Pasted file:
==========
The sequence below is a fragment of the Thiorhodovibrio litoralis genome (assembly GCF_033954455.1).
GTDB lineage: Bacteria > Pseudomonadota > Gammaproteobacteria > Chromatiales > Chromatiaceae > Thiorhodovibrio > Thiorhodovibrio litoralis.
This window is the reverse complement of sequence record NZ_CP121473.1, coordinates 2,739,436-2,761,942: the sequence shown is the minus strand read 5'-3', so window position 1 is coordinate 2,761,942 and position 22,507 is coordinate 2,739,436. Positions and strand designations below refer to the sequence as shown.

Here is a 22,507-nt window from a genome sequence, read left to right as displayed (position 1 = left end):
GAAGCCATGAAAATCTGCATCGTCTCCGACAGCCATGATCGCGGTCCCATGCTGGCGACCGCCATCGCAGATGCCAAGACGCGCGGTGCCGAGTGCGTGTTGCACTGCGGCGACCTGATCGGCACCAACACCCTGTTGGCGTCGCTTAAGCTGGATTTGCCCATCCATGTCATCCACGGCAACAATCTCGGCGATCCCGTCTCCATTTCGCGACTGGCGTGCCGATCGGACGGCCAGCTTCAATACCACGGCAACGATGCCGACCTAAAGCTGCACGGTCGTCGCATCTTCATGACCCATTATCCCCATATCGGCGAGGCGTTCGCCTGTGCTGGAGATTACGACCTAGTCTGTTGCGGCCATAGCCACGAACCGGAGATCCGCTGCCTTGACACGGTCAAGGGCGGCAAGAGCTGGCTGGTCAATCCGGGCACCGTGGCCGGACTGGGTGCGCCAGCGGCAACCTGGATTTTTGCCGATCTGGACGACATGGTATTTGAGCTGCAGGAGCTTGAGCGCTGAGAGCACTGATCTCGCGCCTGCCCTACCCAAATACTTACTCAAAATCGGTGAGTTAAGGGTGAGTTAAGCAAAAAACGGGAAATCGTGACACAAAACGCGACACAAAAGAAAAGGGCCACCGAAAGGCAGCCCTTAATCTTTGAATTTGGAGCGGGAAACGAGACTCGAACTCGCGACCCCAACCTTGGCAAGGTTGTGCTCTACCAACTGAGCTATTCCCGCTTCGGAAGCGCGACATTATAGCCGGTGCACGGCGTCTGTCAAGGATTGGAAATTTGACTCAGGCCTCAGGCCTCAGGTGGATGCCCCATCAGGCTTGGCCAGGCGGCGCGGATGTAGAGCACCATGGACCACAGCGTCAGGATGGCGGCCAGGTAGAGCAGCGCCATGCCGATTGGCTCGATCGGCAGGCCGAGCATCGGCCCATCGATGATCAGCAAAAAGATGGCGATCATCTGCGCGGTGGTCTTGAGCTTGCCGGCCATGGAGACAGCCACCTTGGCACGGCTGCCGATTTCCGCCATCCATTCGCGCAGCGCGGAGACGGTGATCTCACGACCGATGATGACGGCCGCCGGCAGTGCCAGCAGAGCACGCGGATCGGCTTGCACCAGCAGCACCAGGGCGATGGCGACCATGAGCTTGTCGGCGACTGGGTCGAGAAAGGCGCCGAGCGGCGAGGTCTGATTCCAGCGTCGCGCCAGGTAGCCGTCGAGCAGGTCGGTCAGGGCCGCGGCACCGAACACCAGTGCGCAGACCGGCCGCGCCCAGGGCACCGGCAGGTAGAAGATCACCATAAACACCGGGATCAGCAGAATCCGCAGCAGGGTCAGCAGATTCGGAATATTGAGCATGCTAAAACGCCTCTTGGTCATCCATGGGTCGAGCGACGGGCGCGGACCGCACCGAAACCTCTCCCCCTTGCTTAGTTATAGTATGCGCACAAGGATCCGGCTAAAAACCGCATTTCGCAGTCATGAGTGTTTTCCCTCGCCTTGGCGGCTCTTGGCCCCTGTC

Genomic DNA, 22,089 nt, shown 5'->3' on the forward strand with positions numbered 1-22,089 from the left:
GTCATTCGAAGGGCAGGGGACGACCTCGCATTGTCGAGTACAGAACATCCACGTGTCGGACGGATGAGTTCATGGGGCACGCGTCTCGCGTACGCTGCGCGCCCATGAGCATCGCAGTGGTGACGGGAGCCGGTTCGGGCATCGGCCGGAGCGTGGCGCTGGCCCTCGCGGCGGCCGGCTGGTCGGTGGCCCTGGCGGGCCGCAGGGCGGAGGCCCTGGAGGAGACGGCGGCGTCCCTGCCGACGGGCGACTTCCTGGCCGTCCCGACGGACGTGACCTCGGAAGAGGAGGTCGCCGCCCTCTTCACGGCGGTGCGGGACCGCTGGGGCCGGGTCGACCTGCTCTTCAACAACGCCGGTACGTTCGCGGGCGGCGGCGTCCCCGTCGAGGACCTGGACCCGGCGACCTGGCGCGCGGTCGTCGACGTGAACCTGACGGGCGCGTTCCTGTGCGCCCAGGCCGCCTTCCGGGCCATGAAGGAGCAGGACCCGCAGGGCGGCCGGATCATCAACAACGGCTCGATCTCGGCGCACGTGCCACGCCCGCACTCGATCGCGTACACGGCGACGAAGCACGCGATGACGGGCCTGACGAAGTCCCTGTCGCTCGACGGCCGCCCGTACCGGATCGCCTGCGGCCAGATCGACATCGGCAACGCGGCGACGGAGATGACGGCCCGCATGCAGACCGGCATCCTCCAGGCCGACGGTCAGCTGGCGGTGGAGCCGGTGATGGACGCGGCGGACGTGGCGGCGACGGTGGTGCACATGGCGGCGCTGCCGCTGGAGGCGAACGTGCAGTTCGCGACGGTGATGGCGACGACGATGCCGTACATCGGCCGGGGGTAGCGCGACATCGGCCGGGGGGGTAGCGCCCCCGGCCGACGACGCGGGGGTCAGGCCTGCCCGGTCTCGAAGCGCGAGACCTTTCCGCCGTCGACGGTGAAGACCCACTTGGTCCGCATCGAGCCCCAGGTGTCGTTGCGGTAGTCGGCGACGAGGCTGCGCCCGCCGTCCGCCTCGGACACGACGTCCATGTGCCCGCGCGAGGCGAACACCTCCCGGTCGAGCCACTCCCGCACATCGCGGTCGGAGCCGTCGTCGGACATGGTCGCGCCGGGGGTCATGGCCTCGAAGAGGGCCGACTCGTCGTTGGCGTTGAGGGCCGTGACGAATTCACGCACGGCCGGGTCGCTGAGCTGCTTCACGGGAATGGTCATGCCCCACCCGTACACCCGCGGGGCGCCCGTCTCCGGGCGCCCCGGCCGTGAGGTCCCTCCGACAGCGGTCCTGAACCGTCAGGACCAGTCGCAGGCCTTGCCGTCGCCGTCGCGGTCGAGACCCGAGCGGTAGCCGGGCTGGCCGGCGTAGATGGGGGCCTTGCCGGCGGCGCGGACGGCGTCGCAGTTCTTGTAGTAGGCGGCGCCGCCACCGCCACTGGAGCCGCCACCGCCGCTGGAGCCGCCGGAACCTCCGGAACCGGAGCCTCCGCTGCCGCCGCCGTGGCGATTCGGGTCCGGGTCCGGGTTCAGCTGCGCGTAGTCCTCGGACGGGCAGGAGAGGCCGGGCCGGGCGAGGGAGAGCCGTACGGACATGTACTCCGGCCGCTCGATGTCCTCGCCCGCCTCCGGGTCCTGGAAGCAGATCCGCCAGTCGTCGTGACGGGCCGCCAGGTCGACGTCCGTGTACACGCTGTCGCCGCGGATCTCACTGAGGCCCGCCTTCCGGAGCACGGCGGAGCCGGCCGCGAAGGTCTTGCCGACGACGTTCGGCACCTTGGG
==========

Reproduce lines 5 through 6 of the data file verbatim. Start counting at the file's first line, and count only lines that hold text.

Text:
GAAGCCATGAAAATCTGCATCGTCTCCGACAGCCATGATCGCGGTCCCATGCTGGCGACCGCCATCGCAGATGCCAAGACGCGCGGTGCCGAGTGCGTGTTGCACTGCGGCGACCTGATCGGCACCAACACCCTGTTGGCGTCGCTTAAGCTGGATTTGCCCATCCATGTCATCCACGGCAACAATCTCGGCGATCCCGTCTCCATTTCGCGACTGGCGTGCCGATCGGACGGCCAGCTTCAATACCACGGCAACGATGCCGACCTAAAGCTGCACGGTCGTCGCATCTTCATGACCCATTATCCCCATATCGGCGAGGCGTTCGCCTGTGCTGGAGATTACGACCTAGTCTGTTGCGGCCATAGCCACGAACCGGAGATCCGCTGCCTTGACACGGTCAAGGGCGGCAAGAGCTGGCTGGTCAATCCGGGCACCGTGGCCGGACTGGGTGCGCCAGCGGCAACCTGGATTTTTGCCGATCTGGACGACATGGTATTTGAGCTGCAGGAGCTTGAGCGCTGAGAGCACTGATCTCGCGCCTGCCCTACCCAAATACTTACTCAAAATCGGTGAGTTAAGGGTGAGTTAAGCAAAAAACGGGAAATCGTGACACAAAACGCGACACAAAAGAAAAGGGCCACCGAAAGGCAGCCCTTAATCTTTGAATTTGGAGCGGGAAACGAGACTCGAACTCGCGACCCCAACCTTGGCAAGGTTGTGCTCTACCAACTGAGCTATTCCCGCTTCGGAAGCGCGACATTATAGCCGGTGCACGGCGTCTGTCAAGGATTGGAAATTTGACTCAGGCCTCAGGCCTCAGGTGGATGCCCCATCAGGCTTGGCCAGGCGGCGCGGATGTAGAGCACCATGGACCACAGCGTCAGGATGGCGGCCAGGTAGAGCAGCGCCATGCCGATTGGCTCGATCGGCAGGCCGAGCATCGGCCCATCGATGATCAGCAAAAAGATGGCGATCATCTGCGCGGTGGTCTTGAGCTTGCCGGCCATGGAGACAGCCACCTTGGCACGGCTGCCGATTTCCGCCATCCATTCGCGCAGCGCGGAGACGGTGATCTCACGACCGATGATGACGGCCGCCGGCAGTGCCAGCAGAGCACGCGGATCGGCTTGCACCAGCAGCACCAGGGCGATGGCGACCATGAGCTTGTCGGCGACTGGGTCGAGAAAGGCGCCGAGCGGCGAGGTCTGATTCCAGCGTCGCGCCAGGTAGCCGTCGAGCAGGTCGGTCAGGGCCGCGGCACCGAACACCAGTGCGCAGACCGGCCGCGCCCAGGGCACCGGCAGGTAGAAGATCACCATAAACACCGGGATCAGCAGAATCCGCAGCAGGGTCAGCAGATTCGGAATATTGAGCATGCTAAAACGCCTCTTGGTCATCCATGGGTCGAGCGACGGGCGCGGACCGCACCGAAACCTCTCCCCCTTGCTTAGTTATAGTATGCGCACAAGGATCCGGCTAAAAACCGCATTTCGCAGTCATGAGTGTTTTCCCTCGCCTTGGCGGCTCTTGGCCCCTGTC

Genomic DNA, 22,089 nt, shown 5'->3' on the forward strand with positions numbered 1-22,089 from the left: